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Biggar Park Mansion House

A Category B Listed Building in Biggar, South Lanarkshire

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Latitude: 55.6185 / 55°37'6"N

Longitude: -3.5386 / 3°32'19"W

OS Eastings: 303194

OS Northings: 637177

OS Grid: NT031371

Mapcode National: GBR 33QG.PR

Mapcode Global: WH5T1.M14L

Entry Name: Biggar Park Mansion House

Listing Date: 3 October 1991

Category: B

Source: Historic Scotland

Source ID: 336423

Historic Scotland Designation Reference: LB5098

Building Class: Cultural

Location: Biggar

County: South Lanarkshire

Electoral Ward: Clydesdale East

Parish: Biggar

Traditional County: Lanarkshire

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Country house with complex building sequence. Front range said to have been built in 1798 for John, Lord Elphinstone, who acquired the property in the previous year (it was certainly represented as being in existence by 1813) (see REFERENCES).

FRONT RANGE: is late Georgian-style, symmetrical 2-storey south front with shallow-advanced centre - 19th century square porch at ground, 3 light window above with blocking course over main cornice raised and panelled (perhaps an inscription was intended); scrolled pedestal over, with ball finial; outer ground floor windows in shallow arched panels; narrow flanks are shallow-bowed. Rubble built, contrasting ashlar dressings, piended slate roof with stacks over rear wall. Glazing altered in Victorian period, now mostly with tall lower and small upper sashes; centre vertical glazing bar retained in flank windows. High quality interior decoration, particularly in 2 public rooms and shallow-domed hallway on ground floor (principally ceiling/cornice plasterwork; chimneypieces; timber panelling.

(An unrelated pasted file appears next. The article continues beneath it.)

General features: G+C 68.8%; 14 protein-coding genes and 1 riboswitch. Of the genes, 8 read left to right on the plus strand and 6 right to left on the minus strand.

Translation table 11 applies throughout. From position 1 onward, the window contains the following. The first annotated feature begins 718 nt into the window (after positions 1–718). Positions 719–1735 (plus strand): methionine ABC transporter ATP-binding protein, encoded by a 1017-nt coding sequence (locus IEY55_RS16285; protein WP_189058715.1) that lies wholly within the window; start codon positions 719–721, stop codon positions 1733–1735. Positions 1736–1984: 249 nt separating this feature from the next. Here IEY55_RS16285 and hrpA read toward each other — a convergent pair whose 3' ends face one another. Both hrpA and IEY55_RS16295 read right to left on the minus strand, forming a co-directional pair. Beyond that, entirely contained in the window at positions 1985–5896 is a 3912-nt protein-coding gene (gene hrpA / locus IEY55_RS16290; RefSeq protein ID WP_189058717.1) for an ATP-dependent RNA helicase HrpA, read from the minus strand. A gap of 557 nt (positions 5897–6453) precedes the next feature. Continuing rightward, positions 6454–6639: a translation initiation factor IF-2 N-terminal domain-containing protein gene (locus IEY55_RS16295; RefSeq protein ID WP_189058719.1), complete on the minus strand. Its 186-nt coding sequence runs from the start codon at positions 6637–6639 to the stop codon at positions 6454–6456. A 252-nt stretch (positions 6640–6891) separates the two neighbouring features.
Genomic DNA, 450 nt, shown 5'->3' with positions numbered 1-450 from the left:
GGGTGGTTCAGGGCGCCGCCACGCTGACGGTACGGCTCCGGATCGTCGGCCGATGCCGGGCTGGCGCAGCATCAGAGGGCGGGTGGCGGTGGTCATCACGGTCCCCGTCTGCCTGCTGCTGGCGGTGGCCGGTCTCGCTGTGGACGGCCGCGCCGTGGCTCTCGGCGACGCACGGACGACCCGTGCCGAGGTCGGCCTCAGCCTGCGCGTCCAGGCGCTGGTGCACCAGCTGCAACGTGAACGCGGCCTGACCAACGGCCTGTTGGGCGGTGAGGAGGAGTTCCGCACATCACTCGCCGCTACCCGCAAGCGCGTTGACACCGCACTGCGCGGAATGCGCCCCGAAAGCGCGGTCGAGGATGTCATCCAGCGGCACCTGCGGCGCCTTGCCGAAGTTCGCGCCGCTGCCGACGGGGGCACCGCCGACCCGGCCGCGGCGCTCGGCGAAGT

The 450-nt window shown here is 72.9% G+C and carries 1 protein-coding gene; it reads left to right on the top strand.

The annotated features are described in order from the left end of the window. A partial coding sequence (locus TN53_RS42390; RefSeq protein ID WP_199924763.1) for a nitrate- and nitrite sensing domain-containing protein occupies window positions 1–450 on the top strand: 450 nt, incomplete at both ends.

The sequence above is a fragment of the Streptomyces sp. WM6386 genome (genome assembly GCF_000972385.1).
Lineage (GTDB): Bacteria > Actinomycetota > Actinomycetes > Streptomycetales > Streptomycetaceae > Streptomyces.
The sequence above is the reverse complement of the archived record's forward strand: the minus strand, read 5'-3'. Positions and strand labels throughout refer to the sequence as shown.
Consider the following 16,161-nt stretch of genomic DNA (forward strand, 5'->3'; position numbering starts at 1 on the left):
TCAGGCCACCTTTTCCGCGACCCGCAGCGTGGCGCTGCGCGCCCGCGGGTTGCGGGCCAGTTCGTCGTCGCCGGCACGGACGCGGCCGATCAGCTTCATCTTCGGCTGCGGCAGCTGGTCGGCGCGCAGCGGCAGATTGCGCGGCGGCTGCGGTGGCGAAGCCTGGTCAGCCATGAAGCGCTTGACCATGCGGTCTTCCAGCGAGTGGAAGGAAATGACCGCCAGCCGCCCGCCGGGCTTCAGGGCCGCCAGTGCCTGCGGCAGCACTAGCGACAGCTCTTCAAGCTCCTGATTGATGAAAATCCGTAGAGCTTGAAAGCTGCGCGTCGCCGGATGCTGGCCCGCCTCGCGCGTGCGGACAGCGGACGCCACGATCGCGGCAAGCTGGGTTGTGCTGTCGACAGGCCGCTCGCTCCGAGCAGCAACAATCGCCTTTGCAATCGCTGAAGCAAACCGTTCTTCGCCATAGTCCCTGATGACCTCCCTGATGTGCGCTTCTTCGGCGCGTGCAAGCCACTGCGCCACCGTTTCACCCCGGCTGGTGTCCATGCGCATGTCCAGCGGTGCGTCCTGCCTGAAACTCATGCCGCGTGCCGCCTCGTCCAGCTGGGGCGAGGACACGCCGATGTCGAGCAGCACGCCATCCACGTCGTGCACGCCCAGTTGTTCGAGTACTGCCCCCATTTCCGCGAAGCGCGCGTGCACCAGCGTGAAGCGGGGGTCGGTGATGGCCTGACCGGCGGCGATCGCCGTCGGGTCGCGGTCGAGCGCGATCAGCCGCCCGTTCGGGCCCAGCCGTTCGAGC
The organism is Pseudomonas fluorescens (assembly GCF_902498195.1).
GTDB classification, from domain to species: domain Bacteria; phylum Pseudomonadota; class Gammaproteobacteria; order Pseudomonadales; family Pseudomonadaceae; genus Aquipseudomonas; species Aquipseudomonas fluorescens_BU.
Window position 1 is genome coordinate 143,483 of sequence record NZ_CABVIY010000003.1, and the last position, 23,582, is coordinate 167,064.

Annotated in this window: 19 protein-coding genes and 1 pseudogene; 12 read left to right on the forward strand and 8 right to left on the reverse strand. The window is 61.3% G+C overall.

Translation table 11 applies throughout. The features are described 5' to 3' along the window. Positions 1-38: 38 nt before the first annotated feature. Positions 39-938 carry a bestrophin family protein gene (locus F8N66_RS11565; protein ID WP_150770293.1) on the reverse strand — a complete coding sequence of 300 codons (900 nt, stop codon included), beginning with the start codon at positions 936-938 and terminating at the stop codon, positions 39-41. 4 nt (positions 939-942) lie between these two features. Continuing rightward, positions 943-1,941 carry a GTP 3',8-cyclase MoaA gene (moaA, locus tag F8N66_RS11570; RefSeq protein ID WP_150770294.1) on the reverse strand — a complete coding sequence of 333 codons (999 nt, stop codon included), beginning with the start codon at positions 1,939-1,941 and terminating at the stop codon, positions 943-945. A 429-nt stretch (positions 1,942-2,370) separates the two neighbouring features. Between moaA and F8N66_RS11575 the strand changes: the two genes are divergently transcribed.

Extensive RANGES TO REAR are all harled, making visual interpretaion dif ficult, but comparatively early fabric is incorporated, plus some handsome interior detailing suggesting a range of dates in the 18th century. Building is said to have benn carried out by James Bertram who inherited the property in May 1794 - possibly the former south range which is similar in height and scale to the present main front. Slightly lower parallel ranges linking with north range may have sometime defined an open court (as indicated in 1813 map) in partially top-lit area now containing staircase; rooms in north range contain elements (eg door panelling; plasterwork) suggesting a date closer to mid 18th century. North elevation of house is evidently much altered; pair symmetrically placed wallhead stacks are an unusual feature. Glazing mostly sash windows; slate roofs. Pair low parallel blocks forming service court are shown on 1813 map (though not in present form).

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